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Banning Eyre’s Top Ten for 2013

With so much musical travel this year—Accra, Beirut, Montreal…—and so much producing around Ghana and Lebanon, I have not been as focused on current releases as usual. So I am even less inclined to call this a true “Best Of The Year” list.  But here, in no particular order, are 10, mostly African, releases that I did find time to enjoy and admire amid the hubbub of 2013.

Lala Njava, Malagasy Blues Song (Riverboad Records): Mesmerizing songs from a deep-voiced siren of Madagascar. It’s a spectacular voice—craggy, earthy and real—mostly backed by acoustic guitar and light percussion. Despite the overworked “blues” reference in the title, this is a great album.

The Creole Choir of Cuba, Santiman (RealWorld): Christian vocal music, Haitian folk songs, and deep voudou ceremony come together in this gorgeous choral set, much advanced since the group’s 2010 debut. Tasteful instrumental backing lifts these tracks, but fabulous, passionate voices are the show.

Houria Aicha, Renyate (Accords Croises): This grand dame of Algerian song makes a “journey into heritage” here, interpreting the work of 10 female singers of Algeria’s past. Her sources are not well known, but her refined, soulful renditions of women’s popular song and folklore dignifies their memory, and makes for one of the most satisfying discs I’ve heard out of North Africa this year.

The Pedrito Martinez Group, The Pedrito Martinez Group (Motema): Cuban music doesn’t get any hotter than this. The group is small—just four—but the sound is enormous! Singer and percussion genius Pedrito has been a beloved secret for New Yorker music mavens for yearss. Now, the world can share in this expansive set of songs ranging from Santeria roots to a Robert Johnson cover.

Mamadou Kelly, Adibar (Clermont Music): Of all this year’s great releases from the north of Mali and neighboring Niger, this is my favorite. Song after song, singer/guitarist Kelly’s group seduces with crisp grooves, brilliant playing and arranging, and a vibe that just won’t let go.

Bombino, Nomad (Nonesuch): The Tuareg singer/guitarist from Agadez, Niger, gets a stylish, but restrained, makeover from Grammy-winning guitarist/producer of the Black Keys, Dan Aurbach. Robust guitar sounds and tasteful additions, like pedal steel guitar, enhance rather than compromise Bombino’s rootsy folk-rock appeal.

Tal National, Kaani (FatCat Records): Not a new band, but a discovery for many of us this year, Tal National are a multi-ethnic electric guitar boogie band from Niamey, Niger, led by a local judge! What animates these tracks is the polish and drive that comes only from playing long gigs before adoring dance audiences five nights a week. Too rare these days!

Bassekou Kouyate & Ngoni Ba, Jama Ko (out here records): Ngoni pioneer Basssekou Kouyate’s third album was recorded amid the troubles in Mali in 2012, and the musicians’ love and hope for their nation comes through on every track. Not a lot of new ground here, but powerhouse acoustic grooves, joyous riffing by a team of ngoni aces, some choice guest spots, and the sublime voice of Ami Sacko are quite enough.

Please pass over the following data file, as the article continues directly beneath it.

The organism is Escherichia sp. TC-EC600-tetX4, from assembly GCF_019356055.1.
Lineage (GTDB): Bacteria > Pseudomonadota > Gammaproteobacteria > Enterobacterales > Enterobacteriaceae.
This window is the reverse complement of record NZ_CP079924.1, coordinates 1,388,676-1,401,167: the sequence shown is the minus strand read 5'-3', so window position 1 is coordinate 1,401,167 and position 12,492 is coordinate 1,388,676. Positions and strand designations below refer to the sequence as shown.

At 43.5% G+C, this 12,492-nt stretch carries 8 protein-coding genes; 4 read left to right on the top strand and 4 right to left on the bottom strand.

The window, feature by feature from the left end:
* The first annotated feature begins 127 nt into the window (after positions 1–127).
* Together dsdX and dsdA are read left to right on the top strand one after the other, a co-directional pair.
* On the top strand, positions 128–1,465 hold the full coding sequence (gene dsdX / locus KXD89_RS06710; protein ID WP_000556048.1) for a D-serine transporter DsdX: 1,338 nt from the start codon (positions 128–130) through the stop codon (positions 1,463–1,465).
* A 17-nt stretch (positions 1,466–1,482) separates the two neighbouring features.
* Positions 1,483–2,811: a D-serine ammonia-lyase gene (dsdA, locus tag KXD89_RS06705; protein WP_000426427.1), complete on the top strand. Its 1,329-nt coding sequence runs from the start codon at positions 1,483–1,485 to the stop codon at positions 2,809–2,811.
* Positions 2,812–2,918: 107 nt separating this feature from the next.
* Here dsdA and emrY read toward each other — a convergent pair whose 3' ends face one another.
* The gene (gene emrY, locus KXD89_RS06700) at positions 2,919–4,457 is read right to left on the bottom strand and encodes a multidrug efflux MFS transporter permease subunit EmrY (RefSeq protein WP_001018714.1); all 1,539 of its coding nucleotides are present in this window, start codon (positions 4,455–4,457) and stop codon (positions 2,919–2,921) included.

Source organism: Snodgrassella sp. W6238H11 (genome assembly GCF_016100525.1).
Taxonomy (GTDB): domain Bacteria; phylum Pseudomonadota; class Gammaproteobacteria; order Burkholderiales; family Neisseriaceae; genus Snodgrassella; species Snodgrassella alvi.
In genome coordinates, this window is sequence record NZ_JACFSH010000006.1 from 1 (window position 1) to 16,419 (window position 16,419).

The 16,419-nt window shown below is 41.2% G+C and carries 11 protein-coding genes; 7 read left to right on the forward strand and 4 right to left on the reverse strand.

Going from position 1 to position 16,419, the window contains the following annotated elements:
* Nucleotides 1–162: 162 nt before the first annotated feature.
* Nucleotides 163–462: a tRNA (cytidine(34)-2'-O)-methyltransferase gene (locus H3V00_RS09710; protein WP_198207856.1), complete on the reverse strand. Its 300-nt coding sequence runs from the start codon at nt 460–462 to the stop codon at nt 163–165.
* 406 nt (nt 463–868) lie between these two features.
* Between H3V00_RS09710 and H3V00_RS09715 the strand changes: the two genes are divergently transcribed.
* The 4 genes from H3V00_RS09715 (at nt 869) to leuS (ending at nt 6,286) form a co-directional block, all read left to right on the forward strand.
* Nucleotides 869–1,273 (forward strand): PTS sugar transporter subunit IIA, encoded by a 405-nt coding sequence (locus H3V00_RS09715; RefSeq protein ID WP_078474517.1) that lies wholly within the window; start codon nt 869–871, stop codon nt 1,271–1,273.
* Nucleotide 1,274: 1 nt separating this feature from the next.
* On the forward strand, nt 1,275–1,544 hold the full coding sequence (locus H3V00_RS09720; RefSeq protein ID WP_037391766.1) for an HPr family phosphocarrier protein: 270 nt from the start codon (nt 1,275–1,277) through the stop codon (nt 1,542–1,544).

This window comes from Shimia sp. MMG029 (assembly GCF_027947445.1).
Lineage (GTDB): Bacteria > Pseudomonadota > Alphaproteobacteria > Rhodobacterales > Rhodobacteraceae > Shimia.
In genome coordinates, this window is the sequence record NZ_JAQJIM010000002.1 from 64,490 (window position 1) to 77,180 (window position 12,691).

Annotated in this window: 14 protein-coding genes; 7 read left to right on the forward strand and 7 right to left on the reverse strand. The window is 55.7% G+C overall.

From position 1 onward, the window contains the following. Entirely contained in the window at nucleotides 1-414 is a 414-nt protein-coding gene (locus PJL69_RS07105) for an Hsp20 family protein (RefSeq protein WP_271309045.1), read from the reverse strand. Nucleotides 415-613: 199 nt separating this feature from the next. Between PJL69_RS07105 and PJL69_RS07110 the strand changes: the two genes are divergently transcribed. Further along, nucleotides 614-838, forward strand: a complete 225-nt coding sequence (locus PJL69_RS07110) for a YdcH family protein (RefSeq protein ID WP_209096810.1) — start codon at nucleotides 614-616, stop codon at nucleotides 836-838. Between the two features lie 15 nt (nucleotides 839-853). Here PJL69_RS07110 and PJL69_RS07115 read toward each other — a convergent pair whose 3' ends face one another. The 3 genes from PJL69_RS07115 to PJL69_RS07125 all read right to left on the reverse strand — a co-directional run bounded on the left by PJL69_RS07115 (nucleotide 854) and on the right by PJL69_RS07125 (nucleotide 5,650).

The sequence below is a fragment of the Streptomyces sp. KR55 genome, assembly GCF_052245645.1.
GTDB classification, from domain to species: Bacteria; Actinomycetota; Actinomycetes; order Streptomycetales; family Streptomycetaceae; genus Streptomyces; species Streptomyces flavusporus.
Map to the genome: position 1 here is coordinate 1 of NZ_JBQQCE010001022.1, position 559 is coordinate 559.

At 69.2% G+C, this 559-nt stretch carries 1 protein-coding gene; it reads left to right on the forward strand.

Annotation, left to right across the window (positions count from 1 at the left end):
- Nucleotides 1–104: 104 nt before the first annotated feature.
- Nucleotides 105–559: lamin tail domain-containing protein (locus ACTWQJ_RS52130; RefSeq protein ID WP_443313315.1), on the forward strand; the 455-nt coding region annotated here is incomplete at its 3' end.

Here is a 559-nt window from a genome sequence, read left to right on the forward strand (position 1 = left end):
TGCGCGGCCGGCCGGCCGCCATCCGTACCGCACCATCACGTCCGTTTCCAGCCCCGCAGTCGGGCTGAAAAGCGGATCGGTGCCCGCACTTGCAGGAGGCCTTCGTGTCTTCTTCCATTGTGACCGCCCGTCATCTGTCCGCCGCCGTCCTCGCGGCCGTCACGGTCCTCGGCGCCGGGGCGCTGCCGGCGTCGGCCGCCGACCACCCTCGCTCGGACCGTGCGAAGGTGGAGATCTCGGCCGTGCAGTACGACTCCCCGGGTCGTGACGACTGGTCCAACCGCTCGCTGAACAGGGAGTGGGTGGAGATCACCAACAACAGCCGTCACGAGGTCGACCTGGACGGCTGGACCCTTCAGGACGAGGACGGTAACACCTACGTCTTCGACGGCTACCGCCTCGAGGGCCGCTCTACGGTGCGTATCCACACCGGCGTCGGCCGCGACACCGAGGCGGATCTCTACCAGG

Rokia Traore, Beautiful Africa (Nonesuch): Too much Mali, I know. But there’s no way to ignore new work by one of this hyper-musical nation’s most innovative singer/songwriters. Finding new colors in her voice, new themes, even humor, in her songs, and continuing her fascination with classic guitar sounds, Rokia has taken 5 years to make this album, and the care and attention to detail show. Like Bombino, she is working with a rock producer (John Parish), and like Bassekou, she made this record amid the 2012 crisis in Mali. For all that, it’s 100% Rokia, and brilliant.

Kobo Town, Jumbie in the Box (Stonetree Records/Cumbancha): This disc is guaranteed to put a smile on your face. Though based in Toronto and multi-national, this group delivers the classic sound of Trinidadian calypso. Smart, witty lyrics delivered with a wink and a nod; strong, spare grooves that will make you want to dance like it’s 1966; understated passion in every track—what’s not to love?

Two Special Prizes:

First, a shout-out to a landmark 2013 release, NOT from Africa:

Voices of Afghanistan, Love Songs for Humanity (World Harmony Studios): A new benchmark in Afghan music recordings. Veteran singer Ustad Farida Mahwash still has an immeasurably beguiling voice. Rubab maestro Homayoun Sakhi plays with the elegance of an old master and the fiery inventiveness of a young lion. The ensemble has deep chemistry, and guest artists—including Angelique Kidjo—make this set of songs a lush, sweeping journey through Afghan folklore and art music. Highly recommended.

Second, although I did not include William Onyeabor’s, Who is William Onyeabor? (Luaka Bop) on my top 10 list, I note here that this is one of the most surprising and successful releases of the year. Onyeabor’s synth-driven, studio grooves and proto raps (produced between 1978-85) are good fun, but the real genius of this release is the way Luaka Bop has gotten us all interested in the artist’s mysterious story. One wonders how the Born-Again Christian recluse can keep quiet amid the global buzz surrounding this release. And the possibility, however remote, that he might be enticed to emerge—to speak, record, even tour?—keeps us all paying attention. But my prize goes especially to what is hands-down the most creative piece of album promotion I have received in my 25 years as a music journalist (see below). This gem came in the mail, actually posted from Nigeria, months before Onyeabor’s record dropped, and I will cherish it forever.


Happy New Year!

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